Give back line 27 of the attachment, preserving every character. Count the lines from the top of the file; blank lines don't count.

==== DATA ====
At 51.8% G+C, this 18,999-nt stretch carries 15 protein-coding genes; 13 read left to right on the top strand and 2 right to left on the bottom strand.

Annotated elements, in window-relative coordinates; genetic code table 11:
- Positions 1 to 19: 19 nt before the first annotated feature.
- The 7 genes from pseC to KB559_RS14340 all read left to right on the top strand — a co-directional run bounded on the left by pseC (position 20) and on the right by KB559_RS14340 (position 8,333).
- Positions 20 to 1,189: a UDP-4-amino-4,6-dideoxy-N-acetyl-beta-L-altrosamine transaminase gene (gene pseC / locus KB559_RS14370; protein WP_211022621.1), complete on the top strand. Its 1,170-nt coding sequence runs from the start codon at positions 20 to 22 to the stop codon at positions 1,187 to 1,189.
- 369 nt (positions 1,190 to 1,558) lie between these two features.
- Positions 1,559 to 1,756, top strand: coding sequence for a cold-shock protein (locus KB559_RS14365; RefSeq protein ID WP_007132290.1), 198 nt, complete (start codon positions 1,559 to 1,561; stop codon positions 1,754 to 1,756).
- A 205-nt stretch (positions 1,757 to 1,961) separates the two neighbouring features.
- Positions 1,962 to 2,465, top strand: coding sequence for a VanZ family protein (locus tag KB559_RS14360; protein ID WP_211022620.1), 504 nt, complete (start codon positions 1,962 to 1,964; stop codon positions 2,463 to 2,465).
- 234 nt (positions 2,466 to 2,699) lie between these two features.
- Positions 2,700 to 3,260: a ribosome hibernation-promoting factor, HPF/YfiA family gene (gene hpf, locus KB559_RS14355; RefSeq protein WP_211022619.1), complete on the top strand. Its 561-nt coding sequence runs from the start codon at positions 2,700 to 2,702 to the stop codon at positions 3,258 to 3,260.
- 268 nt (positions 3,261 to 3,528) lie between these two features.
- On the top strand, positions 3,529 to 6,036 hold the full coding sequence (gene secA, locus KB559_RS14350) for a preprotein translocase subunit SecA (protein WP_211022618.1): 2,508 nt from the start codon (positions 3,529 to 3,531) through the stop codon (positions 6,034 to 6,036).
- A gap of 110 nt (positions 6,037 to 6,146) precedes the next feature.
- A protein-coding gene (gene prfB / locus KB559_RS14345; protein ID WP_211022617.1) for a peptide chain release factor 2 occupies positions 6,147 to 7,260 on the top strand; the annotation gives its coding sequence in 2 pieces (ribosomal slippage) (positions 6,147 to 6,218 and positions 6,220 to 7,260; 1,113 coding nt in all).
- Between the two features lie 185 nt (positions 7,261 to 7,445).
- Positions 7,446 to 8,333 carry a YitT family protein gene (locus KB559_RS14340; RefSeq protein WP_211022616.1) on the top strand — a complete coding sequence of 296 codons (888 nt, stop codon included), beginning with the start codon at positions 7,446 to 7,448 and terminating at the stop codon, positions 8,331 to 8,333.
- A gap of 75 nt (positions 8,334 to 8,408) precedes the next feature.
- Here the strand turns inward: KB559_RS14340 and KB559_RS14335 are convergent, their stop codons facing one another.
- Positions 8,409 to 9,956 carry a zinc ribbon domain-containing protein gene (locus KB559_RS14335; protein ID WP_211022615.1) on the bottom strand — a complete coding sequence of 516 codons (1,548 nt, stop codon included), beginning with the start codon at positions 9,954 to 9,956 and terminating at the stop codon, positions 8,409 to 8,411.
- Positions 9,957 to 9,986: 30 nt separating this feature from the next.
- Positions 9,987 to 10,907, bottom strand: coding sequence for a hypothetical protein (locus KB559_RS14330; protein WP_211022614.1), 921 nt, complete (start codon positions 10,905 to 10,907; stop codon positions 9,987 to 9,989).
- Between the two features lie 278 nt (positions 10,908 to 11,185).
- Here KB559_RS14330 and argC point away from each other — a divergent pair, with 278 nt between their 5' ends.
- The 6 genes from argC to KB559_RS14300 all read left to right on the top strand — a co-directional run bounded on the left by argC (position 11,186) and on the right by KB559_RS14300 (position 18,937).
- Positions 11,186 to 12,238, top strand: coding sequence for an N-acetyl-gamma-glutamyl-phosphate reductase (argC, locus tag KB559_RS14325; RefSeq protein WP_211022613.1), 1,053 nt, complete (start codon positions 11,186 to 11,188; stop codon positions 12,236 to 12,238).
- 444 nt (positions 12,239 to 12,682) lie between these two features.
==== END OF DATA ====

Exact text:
- 444 nt (positions 12,239 to 12,682) lie between these two features.